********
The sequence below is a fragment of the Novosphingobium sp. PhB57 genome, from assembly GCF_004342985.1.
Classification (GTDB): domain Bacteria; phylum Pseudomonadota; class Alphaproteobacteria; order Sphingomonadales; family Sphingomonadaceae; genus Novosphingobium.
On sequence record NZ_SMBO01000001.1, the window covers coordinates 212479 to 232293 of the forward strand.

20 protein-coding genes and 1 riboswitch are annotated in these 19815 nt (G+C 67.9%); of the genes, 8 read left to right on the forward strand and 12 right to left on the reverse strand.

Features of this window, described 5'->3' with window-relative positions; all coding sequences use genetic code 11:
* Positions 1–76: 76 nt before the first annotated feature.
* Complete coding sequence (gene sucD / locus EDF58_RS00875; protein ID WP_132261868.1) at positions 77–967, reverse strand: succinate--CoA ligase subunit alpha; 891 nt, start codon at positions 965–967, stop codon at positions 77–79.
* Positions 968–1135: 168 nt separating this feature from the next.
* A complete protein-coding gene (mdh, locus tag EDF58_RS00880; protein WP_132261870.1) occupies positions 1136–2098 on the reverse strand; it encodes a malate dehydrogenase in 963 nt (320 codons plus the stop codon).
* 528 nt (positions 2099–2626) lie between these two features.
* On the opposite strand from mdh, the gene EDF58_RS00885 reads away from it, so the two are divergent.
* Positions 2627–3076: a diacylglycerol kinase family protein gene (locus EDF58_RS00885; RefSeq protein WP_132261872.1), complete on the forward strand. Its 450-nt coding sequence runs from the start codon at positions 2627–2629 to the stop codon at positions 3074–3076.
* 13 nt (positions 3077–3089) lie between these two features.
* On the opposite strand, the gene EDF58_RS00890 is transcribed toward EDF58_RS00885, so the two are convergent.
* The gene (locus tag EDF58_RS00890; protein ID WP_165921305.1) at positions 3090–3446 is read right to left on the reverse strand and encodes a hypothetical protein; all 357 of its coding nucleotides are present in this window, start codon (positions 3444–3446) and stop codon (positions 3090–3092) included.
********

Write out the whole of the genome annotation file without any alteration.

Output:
The sequence below is a fragment of the Novosphingobium sp. PhB57 genome, from assembly GCF_004342985.1.
Classification (GTDB): domain Bacteria; phylum Pseudomonadota; class Alphaproteobacteria; order Sphingomonadales; family Sphingomonadaceae; genus Novosphingobium.
On sequence record NZ_SMBO01000001.1, the window covers coordinates 212479 to 232293 of the forward strand.

20 protein-coding genes and 1 riboswitch are annotated in these 19815 nt (G+C 67.9%); of the genes, 8 read left to right on the forward strand and 12 right to left on the reverse strand.

Features of this window, described 5'->3' with window-relative positions; all coding sequences use genetic code 11:
* Positions 1–76: 76 nt before the first annotated feature.
* Complete coding sequence (gene sucD / locus EDF58_RS00875; protein ID WP_132261868.1) at positions 77–967, reverse strand: succinate--CoA ligase subunit alpha; 891 nt, start codon at positions 965–967, stop codon at positions 77–79.
* Positions 968–1135: 168 nt separating this feature from the next.
* A complete protein-coding gene (mdh, locus tag EDF58_RS00880; protein WP_132261870.1) occupies positions 1136–2098 on the reverse strand; it encodes a malate dehydrogenase in 963 nt (320 codons plus the stop codon).
* 528 nt (positions 2099–2626) lie between these two features.
* On the opposite strand from mdh, the gene EDF58_RS00885 reads away from it, so the two are divergent.
* Positions 2627–3076: a diacylglycerol kinase family protein gene (locus EDF58_RS00885; RefSeq protein WP_132261872.1), complete on the forward strand. Its 450-nt coding sequence runs from the start codon at positions 2627–2629 to the stop codon at positions 3074–3076.
* 13 nt (positions 3077–3089) lie between these two features.
* On the opposite strand, the gene EDF58_RS00890 is transcribed toward EDF58_RS00885, so the two are convergent.
* The gene (locus tag EDF58_RS00890; protein ID WP_165921305.1) at positions 3090–3446 is read right to left on the reverse strand and encodes a hypothetical protein; all 357 of its coding nucleotides are present in this window, start codon (positions 3444–3446) and stop codon (positions 3090–3092) included.